Identity politics has been a zeigeist-y topic for a few years now with discussion, particularly amongst the arts and entertainment industries, about notions of representation, appropriation, and authenticity. In Seeking Representation, comedian Natali Caro brings together considerations of identity and celebrity to interrogate boundaries of performer, performance, and audience.
Structured like a sketch comedy show, Seeking Representation rotated through audio sketches in which Caro impersonated Donatella Versace, Jennifer Coolidge, and Judith Lucy, video sketches where Caro recreated reality television icons like Criss Angel and the Real Housewives, a brief foray into a drag king character, and Caro as herself performing stand-up. Throughout the impressions, Caro demonstrated herself as an impressive mimic, particularly when mirroring the unique mannerisms of self-obtuseness and vagueness in her Real Housewives Lynne, Lisa, and Carina. But these impressions additionally fed in to the overall theme of identity with Caro writing in a heckler to accuse Caro of plagiarism in her impression of Jennifer Coolidge leaving a longterm lesbian relationship. Though fleeting and flowing into a less successful Mean Girls reference, the heckler drew on ideas of ownership and originality that underpin the art of impersonation generally but which further leaked into the other characters of Caro’s creation.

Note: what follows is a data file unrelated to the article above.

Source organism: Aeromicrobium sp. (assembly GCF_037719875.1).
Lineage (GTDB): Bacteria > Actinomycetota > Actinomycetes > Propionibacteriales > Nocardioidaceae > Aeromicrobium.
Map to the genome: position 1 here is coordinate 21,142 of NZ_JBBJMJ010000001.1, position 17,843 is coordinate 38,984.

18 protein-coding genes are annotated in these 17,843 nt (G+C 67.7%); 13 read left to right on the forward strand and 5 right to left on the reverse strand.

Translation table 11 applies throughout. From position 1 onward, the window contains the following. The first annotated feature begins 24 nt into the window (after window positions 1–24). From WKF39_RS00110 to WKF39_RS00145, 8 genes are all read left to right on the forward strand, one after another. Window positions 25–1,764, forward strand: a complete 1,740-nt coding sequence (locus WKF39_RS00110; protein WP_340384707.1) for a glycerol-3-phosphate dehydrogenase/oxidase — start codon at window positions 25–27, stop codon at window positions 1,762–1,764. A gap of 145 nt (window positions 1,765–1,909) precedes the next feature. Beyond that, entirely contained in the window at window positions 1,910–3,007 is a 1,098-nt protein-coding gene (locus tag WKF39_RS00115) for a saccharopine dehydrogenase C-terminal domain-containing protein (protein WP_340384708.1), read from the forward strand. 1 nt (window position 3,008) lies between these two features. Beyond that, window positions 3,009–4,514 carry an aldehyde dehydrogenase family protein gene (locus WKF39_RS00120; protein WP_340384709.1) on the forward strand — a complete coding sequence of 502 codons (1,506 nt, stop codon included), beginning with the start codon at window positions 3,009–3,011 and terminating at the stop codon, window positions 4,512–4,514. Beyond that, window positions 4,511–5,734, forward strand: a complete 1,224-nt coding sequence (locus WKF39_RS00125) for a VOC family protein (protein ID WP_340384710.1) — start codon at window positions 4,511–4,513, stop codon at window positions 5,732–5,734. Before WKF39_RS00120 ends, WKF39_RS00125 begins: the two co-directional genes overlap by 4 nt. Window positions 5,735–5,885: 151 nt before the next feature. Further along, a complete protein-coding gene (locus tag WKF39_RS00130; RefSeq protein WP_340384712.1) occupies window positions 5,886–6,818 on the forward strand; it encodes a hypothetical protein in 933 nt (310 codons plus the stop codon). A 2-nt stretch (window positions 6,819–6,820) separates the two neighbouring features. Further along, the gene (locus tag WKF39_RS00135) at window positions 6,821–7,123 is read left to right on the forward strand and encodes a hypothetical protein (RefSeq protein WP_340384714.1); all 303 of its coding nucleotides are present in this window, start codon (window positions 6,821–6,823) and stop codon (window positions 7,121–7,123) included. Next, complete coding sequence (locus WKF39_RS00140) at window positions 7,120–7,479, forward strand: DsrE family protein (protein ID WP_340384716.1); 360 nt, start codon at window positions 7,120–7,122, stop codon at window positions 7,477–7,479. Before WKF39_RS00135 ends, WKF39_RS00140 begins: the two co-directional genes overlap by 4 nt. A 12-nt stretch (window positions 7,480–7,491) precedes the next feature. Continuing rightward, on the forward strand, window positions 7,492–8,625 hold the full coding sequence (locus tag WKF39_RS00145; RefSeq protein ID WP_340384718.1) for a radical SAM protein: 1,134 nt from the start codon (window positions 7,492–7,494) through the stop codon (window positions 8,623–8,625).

Throughout the performance, Caro made repeated use of the distinction between white people and people of colour as well as reference to queer sexuality and mental illness in order to shape the power differentiation operating in her comedy. This was largely successful with Caro garnering ample support from her audience if, at times, the jokes veered into unoriginality, like in a particular series of “things white people do” ie make-out with their dogs, which dragged down the energy in the later half of the performance. Otherwise, the portions of stand-up in Seeking Representation were Caro’s strongest as she has a relaxed, personable performance persona that appeared open and authentic, particularly in discussion of her family.
What set Seeking Representation apart, though, was Caro’s use of meta-referential comedy through scripted hecklers. Ironically, the support from the audience interrupted these interruptions with threats and calls of “shut up” in defence of Caro but, when she was able to push through, these side characters provided the theoretical scaffolding of the show’s concern with identity, performativity, and authenticity. Other than the already mentioned impressions purist, Caro also included a Tinder match who professed his love for her while her subconscious was projected on the back wall in the style of RuPaul’s Drag Race’s contestant interviews and a comedy agent who was immediately impressed by the white man on stage, enough to offer him a contract. Before breaking into a choreographed rumba, the trio blurred the boundaries between reality and performance and re-solidified Caro’s central message of how the stage should be a representation of society with all the many cultures, identities, and experiences that entails.
Caro is an entertaining comedian and Seeking Representation demonstrates an interesting engagement with social and political issues that makes her comedy’s perspective unusual and compelling. An even greater focus on nuance and the possibilities of comedic forms will make Caro an astute and salient voice in the Australian comedy scene.
Seeking Representation ran at the Factory Theatre from April 30th – May 1st as part of the Sydney Comedy Festival
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